The first regular season game of Pittsburgh Steelers rookie T.J. Watt’s career was, I thought, a momentous occasion for him and for the franchise, in an obvious understatement. Their third outside linebacker drafted in the first round over a five-year span, much of the team’s future could be built on his shoulders.
It is noteworthy that he was tasked with going up against a future Hall of Famer in Joe Thomas of the Cleveland Browns for his first NFL action as well, so I wanted to focus my attention on his battles with the left tackle in particular.
The first play I want to look at comes early in the game. Facing a third and 11, this was an obvious pass-rushing situation. This round, however, was decisively won by the veteran, as he stoned the rookie and brought him to his knees. The All-22 (not included here) does show that Watt actually tossed him to the ground at the end of the play, but the throw was long gone by then.
Shortly after that, the Badger tried a less direct approach, this time dipping the shoulder and attempting to get up the arc around Thomas. He did actually accomplish that, but he was unable to keep his feet and spilled to the floor beneath the quarterback.
As you continue to watch him, you begin to understand why Alejandro Villanueva said that he was annoying to go up against. Watt just keeps working and attempting to win with different moves. On third early snap of the second quarter, he first gets stoned to the outside before trying to swim inside, even starting to win the angle, but the throw was off and he was picked up by the left guard as well.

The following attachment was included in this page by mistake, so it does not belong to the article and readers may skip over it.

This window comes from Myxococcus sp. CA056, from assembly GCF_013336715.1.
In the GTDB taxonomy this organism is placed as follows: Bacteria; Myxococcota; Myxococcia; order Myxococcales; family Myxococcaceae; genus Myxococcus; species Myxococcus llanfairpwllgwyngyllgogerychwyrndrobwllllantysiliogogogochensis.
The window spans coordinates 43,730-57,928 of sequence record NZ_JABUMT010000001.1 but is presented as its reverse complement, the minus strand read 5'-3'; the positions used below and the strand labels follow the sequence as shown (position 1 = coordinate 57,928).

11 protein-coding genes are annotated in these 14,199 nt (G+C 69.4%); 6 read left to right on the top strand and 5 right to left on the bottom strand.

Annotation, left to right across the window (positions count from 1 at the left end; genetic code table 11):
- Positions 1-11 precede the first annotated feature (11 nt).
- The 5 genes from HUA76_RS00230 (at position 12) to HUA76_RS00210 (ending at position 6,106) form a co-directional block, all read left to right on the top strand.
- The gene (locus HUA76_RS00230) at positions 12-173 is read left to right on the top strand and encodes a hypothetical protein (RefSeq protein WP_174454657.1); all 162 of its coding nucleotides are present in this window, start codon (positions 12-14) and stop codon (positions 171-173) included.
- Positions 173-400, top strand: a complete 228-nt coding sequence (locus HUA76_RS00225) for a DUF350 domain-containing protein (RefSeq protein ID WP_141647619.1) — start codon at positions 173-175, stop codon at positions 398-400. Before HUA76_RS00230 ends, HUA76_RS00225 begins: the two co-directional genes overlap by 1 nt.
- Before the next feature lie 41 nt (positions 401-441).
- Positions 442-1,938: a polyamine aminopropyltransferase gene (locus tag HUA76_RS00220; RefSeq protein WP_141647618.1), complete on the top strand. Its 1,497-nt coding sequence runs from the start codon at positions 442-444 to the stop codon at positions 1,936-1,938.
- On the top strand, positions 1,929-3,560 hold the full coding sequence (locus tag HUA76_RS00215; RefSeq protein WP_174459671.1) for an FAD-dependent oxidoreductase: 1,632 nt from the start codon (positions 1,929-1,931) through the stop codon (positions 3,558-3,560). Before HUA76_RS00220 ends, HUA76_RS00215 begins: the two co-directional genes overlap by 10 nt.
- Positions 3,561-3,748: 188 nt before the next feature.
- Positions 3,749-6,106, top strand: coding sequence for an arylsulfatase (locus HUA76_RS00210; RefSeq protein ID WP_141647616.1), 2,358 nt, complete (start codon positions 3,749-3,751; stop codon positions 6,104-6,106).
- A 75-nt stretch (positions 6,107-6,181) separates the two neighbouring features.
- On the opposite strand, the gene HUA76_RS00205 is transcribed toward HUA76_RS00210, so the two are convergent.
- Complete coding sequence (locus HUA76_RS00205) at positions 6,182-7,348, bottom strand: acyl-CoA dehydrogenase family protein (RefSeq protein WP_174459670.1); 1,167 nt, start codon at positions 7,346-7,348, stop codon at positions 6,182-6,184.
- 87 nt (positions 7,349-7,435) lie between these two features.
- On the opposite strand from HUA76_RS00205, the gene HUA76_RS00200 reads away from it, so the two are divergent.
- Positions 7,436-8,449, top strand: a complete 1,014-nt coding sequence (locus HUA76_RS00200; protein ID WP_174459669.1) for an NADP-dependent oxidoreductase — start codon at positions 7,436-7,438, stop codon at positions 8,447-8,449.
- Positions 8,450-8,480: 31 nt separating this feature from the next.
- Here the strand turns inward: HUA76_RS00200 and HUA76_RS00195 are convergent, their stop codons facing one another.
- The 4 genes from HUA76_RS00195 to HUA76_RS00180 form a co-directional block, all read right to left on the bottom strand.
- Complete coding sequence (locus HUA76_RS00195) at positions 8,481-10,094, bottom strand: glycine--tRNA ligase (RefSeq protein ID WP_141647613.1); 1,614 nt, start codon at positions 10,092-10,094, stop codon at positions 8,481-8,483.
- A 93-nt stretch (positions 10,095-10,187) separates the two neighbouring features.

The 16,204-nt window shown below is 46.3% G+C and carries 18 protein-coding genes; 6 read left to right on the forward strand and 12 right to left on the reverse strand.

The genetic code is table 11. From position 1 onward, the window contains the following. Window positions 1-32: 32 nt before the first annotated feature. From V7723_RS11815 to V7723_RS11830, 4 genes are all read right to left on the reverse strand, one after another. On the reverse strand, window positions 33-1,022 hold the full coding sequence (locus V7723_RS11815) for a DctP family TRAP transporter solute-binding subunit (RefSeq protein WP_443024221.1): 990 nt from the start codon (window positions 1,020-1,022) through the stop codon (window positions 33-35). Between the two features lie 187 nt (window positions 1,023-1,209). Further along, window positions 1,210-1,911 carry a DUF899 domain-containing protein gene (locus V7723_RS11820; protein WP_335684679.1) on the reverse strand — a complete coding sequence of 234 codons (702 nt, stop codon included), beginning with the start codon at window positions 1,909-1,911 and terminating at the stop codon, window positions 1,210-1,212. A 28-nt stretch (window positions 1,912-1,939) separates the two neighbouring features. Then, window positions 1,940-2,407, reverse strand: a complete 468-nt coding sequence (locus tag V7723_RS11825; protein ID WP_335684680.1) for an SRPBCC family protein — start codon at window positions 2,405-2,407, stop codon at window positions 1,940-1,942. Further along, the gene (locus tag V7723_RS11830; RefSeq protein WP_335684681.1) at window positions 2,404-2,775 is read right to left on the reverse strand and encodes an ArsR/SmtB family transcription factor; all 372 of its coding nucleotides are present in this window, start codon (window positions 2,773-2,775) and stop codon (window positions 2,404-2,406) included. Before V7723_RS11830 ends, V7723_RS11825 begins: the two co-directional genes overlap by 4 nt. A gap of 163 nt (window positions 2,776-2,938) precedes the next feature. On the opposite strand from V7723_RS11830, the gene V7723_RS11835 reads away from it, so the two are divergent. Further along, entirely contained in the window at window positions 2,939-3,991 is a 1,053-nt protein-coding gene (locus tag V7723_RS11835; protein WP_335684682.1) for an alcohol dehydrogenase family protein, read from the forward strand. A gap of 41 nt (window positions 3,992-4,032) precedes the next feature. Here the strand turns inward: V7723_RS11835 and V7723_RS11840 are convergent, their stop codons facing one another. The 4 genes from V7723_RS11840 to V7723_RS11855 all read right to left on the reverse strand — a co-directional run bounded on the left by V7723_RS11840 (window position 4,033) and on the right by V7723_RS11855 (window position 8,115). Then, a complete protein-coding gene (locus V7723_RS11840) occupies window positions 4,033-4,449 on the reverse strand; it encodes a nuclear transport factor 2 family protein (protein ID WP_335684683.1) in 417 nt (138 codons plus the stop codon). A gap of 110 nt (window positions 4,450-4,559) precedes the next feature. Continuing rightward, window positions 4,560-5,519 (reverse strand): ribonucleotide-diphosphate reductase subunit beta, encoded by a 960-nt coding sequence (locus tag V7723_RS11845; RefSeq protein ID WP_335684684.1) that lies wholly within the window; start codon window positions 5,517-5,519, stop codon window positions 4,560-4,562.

Yet on the very next play he recorded his first pressure of the game—of his career—lining up wide from a nine-tech spot and using his acceleration and inside arm to dip under Thomas and get up the arc to pressure DeShone Kizer, who was able to step up into the pocket and make the throw.
Watt wasn’t done taking the veteran left tackle to the ground, either, as early in the second half he looked like a wrestler tossing him over his hip. It’s hard to distinguish exactly what happened here, but the end result was a 21-yard passing play, so that wasn’t good.
By this point, Watt had shown the veteran so many different things that it no doubt played into his favor when Kizer began to flush out through the near-side B Gap. He was able to hit a spin move back up the field that resulted in him recording the first sack of his career.
He obviously has work to do as a pass-rusher, but he also clearly has a lot to work with, and Watt was able to generally hold his own working against one of the best in the game. As long as he continues to get better, he can really be something.